This was the first digital book that I ‘checked out’ of our library, and reading it was hindered by “Digital Rights Management” controls (AKA DRM). DRM required using a particular application from Adobe to read the book and that application was ‘stale’ and old looking with clunky page transitions and without the ability to scroll even scroll through a whole scenario (about a page if on paper). The DRM paranoia prevents copying any text anywhere

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Nov 05 2010

Breakpoint

Published by under Books,Speculative

by Arthur A. Clarke

This book gets a mixed reaction from me. Clarke is an acknowledged government security expert with a lot of experience and knowledge who has written a story about his area of expertise. But, in many ways he tells a very simple and not very subtle story. Much of the time it reads like a listing of bad thing that could be done to a country by manipulating computers and the networks that connect them. Overall, it is clear cut bad vs. good with little to no gray aspects and cardboard cut out characters.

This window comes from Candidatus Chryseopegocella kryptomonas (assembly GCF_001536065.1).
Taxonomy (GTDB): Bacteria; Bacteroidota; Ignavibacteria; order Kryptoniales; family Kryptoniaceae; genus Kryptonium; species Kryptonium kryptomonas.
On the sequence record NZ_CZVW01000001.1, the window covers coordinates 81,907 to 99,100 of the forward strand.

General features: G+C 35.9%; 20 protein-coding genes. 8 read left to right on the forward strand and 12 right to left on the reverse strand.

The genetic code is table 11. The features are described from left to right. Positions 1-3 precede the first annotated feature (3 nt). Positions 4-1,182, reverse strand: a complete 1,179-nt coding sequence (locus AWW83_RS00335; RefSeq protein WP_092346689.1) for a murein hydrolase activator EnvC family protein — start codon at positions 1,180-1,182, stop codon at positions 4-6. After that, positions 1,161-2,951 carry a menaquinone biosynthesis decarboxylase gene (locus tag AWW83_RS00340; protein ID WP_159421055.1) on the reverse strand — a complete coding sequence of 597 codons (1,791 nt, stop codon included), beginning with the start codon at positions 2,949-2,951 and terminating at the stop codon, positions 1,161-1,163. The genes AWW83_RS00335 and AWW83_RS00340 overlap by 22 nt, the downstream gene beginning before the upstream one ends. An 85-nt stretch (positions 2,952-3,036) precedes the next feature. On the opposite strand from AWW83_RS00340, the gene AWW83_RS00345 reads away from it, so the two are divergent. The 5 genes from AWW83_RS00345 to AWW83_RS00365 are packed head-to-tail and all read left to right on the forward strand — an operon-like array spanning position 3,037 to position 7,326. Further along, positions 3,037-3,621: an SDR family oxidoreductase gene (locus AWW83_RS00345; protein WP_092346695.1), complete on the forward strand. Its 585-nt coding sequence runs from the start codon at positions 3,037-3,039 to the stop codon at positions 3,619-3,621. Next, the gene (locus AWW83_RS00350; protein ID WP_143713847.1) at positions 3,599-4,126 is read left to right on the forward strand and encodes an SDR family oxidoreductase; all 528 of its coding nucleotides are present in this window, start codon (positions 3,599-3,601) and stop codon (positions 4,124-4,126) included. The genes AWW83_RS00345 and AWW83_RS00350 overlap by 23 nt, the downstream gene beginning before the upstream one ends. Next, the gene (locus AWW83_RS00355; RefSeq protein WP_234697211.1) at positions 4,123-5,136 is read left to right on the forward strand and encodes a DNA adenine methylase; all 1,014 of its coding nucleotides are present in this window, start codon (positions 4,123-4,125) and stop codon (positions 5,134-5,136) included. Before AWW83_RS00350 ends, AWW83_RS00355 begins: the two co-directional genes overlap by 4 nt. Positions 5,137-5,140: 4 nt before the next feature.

But, it is not a lousy book which should just be ignored. While it is very optimistic on technological progress it does introduce some of the issues related to advanced technology. Especially, “nano” technology and biological enhancement. It even touches lightly on the idea of the “trans-human” aspects of what those technologies might lead to. Issues raised include what improvements are acceptable and what’s the importance of the distinction between repairing and enhancing? Overall, Clarke seems to say that fixing is okay, but enhancing is not. Another issue is who will benefit: just those with money? In that case, the result is a likely increase in inequality as the rich get the enhanced capabilities (first) and then gaps only widen.
Worth reading. Especially if you are on a long airplane flight.

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May 02 2010

Staring at the Sun

Published by under Books,Speculative

by Julian Barnes